New Posts on GWT Something Is Happening At Google

We have all witnessed the modifications made by Google to their algorithm in recent years. We understand that these changes are always intended to benefit the user and, above all, the websites that, in terms of optimization, faithfully carry out the directives of the search engine. Search results have to be as reliable, efficient and effective as possible; that is what we all want and what Google works towards.

The First Messages: March–June 2012
In pursuit of constant improvement, during the months of March and June Google dedicated itself to sending warning messages, to many webmasters, relating to unnatural links they had identified. The message was as follows (in Google Webmaster Tools):

Web masters tools links

These messages, according to the explanation from Google, were sent because they had detected violations against their quality guidelines. It is important to mention that at the time, Google said these messages had been sent after detailed analyses of the websites which, in turn, recommended the execution of changes to the site and the removal of unnatural links.

Nevertheless, the receipt of this message does not mean that the site was penalized. In fact, one had to consider other factors (specifically a fall in traffic during this period) in order to draw conclusions about whether the site had been penalized or whether it was simply supposed to be a warning to take into consideration.

Many websites received this message and, in the sector, the issue was a point of analysis and reflection. The webmasters and those in charge of websites that received the messages began to take interest (we received many external queries about it). The seriousness of the message was never doubted and the parties involved, to a greater or lesser extent, were interested in analysing their link profile and proceeding in accordance with the recommendations of the search engine.

Controversial Messages
However, last week Google returned to send the same message once again in the form of a warning. On 19th July many sites received a message through GWT about unnatural links (links that are exactly the same, with the same words). To everyone’s surprise, Matt Cutts (Head of Google’s Webspam Team), came out to say that the message shouldn’t spread panic and clarified that it was a product of identifying some individual links that generated suspicion for them (for more information of this subject you can read more at their Google Plus account).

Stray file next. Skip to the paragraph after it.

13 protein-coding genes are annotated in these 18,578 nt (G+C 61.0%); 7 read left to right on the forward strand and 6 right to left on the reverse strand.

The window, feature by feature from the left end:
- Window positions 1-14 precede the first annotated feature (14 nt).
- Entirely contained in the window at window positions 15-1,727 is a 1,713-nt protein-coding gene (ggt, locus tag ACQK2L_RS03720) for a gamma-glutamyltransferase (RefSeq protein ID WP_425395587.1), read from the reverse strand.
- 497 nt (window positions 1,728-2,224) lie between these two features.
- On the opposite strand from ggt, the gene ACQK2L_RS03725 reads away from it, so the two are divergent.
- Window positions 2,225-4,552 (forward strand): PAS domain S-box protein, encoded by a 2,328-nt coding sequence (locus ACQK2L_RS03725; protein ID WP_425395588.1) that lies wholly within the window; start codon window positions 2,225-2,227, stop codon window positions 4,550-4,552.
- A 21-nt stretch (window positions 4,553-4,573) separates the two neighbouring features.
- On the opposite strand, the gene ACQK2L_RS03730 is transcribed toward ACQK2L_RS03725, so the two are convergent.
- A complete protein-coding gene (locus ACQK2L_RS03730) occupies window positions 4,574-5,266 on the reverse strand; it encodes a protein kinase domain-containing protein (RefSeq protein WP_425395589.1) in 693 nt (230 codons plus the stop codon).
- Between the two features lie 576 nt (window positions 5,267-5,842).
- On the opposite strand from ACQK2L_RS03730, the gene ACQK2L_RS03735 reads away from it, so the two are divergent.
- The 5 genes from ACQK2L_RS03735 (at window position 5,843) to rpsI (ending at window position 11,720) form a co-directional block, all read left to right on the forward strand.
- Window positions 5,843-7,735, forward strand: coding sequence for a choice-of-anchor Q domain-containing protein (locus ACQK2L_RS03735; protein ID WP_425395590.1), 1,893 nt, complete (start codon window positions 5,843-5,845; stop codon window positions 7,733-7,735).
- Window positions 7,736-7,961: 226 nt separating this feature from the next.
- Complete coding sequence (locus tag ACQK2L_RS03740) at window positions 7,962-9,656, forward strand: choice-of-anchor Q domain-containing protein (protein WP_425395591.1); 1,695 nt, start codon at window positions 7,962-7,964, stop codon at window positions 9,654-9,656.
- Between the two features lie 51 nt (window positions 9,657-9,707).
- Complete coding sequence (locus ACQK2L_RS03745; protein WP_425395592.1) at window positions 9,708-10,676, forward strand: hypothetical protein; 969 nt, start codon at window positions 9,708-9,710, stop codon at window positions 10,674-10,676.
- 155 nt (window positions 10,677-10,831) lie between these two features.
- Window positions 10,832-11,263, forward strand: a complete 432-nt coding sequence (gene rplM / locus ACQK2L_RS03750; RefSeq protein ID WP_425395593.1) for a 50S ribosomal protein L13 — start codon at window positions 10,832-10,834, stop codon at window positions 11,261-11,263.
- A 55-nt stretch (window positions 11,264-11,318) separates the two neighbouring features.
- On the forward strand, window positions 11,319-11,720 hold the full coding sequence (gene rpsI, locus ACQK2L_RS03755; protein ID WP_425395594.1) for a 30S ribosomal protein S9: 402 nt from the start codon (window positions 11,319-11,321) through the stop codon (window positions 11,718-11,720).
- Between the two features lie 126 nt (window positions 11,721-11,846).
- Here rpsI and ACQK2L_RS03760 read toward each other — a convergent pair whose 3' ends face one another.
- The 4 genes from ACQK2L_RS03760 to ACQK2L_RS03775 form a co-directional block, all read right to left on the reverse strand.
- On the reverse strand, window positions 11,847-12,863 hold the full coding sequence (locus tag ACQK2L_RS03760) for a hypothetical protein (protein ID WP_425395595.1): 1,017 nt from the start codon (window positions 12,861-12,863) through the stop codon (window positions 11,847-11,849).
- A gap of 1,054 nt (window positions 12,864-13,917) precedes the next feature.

In conclusion, they have sent a message using the same words but to identify two different things. Before, the message was a product of a global analysis but, now, that same message is about the identification of an individual link or links that create suspicion. Previously we had to take it all into account, but now, what should we do? Do we ignore it? Something is definitely happening at Google. Something that is creating a certain degree of confusion. Danny Sullivan has some interesting thoughts on the matter in his article: Google Updates Link Warnings To (Sort Of) Clarify They Can Be Ignored (Maybe)

But there’s more. After this message, on July 23rd to be specific, the same accounts that received the above message received another message entitled Unnatural Inbound Links, which reads:

Unnatural inbound links

Here the message is clearer. They explain more coherently that they have detected some links that point to sites that may be violating the guidelines. However, they maintain their recommendation to remove any unnatural link. In my opinion, the positive aspect of this message is that (different to before) Google recognises that some links are out of the webmaster’s control. The rest of the message follows the traditional Google line.

Therefore, following the above information, we recommend conducting a link profile analysis and, more generally, analysing the possible causes of having received the message. However, if there is no change in site traffic, no change in rankings or visibility, there is really no need to be concerned as to why the message was sent. Be sure that we will have more information soon.

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